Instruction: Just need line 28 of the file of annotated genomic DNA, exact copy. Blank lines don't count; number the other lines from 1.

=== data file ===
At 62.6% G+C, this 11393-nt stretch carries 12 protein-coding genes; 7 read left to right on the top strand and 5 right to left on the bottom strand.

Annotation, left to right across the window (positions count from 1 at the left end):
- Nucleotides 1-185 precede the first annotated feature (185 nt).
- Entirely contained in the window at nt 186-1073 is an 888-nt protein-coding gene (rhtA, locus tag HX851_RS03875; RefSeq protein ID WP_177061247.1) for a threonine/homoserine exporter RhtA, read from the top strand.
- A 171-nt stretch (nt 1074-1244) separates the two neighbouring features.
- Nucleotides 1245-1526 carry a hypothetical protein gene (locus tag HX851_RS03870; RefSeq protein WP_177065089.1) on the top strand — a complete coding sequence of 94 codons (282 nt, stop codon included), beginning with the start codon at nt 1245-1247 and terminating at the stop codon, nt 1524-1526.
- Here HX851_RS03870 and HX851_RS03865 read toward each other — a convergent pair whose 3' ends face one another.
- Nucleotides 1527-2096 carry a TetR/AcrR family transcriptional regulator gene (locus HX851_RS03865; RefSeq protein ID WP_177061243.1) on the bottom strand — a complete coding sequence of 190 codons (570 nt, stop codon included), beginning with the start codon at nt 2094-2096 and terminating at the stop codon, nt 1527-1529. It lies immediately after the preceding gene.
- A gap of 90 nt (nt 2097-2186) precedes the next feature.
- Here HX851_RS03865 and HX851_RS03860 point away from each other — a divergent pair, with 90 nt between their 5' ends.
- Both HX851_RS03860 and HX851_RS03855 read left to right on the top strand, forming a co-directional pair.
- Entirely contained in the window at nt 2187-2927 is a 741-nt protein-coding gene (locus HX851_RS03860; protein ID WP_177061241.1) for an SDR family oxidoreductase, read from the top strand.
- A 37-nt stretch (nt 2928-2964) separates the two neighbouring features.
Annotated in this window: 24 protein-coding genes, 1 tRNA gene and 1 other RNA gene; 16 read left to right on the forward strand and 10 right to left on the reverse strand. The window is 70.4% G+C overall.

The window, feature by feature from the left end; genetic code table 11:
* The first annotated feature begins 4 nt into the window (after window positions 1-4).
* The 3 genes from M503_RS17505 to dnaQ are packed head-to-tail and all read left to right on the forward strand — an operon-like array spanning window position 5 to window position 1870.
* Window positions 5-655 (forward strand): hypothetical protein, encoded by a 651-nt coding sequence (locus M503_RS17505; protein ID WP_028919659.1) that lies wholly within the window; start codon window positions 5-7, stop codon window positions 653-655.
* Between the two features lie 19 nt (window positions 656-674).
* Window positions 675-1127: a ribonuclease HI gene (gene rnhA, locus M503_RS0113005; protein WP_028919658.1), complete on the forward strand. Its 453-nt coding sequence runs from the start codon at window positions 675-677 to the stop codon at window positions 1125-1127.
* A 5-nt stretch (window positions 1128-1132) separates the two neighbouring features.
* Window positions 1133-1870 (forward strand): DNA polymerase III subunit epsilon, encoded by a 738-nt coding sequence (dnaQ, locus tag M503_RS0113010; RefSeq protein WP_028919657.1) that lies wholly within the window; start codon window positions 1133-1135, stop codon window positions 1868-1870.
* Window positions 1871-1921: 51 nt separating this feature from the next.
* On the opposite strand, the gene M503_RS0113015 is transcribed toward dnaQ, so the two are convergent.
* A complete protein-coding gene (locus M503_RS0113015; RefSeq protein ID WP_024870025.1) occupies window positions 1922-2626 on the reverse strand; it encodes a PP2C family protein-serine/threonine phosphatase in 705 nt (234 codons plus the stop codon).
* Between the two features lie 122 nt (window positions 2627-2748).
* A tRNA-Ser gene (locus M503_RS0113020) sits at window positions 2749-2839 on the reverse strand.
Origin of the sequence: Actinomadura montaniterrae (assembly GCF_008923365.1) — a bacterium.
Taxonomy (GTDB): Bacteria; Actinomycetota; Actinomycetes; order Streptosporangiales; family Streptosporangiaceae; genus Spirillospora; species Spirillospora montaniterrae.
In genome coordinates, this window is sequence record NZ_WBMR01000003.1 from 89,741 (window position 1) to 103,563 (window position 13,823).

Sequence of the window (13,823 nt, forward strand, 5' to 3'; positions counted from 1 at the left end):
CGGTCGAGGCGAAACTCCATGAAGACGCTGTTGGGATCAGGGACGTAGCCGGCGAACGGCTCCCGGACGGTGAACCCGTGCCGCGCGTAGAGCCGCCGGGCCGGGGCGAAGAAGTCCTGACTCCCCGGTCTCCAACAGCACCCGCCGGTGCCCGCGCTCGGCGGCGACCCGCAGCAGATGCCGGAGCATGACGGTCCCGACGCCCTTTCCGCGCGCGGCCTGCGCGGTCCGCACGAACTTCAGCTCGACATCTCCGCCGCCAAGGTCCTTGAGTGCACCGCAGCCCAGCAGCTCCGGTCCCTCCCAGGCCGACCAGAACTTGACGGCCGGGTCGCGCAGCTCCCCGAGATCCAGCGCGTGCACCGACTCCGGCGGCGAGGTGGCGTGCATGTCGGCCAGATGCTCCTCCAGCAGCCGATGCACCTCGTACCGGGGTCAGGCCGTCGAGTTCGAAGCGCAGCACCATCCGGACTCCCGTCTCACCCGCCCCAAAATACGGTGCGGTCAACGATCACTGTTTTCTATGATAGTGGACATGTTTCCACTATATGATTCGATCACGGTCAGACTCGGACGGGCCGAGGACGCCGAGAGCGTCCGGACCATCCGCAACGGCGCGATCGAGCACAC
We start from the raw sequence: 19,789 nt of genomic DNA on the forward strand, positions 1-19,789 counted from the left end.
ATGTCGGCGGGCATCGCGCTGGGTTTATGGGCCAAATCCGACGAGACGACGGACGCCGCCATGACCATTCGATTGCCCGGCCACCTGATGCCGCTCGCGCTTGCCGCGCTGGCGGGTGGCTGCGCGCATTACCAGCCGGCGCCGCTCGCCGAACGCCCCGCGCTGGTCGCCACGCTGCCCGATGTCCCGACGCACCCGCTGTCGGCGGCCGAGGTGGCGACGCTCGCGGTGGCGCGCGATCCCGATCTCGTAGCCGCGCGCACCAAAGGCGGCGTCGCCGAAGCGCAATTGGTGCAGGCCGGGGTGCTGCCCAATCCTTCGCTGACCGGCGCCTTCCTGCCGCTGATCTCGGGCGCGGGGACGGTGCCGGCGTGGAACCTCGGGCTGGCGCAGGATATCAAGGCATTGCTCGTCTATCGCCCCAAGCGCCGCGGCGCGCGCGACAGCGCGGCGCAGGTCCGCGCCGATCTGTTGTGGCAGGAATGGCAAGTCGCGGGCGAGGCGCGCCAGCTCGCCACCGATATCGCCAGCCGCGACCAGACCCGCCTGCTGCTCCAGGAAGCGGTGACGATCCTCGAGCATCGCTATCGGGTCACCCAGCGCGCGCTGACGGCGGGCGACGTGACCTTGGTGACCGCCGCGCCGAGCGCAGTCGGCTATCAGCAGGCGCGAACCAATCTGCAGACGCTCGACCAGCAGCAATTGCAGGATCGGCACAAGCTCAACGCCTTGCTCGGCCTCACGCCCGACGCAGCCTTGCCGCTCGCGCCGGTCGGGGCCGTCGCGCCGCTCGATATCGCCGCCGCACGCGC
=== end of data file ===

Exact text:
Origin of the sequence: Actinomadura montaniterrae (assembly GCF_008923365.1) — a bacterium.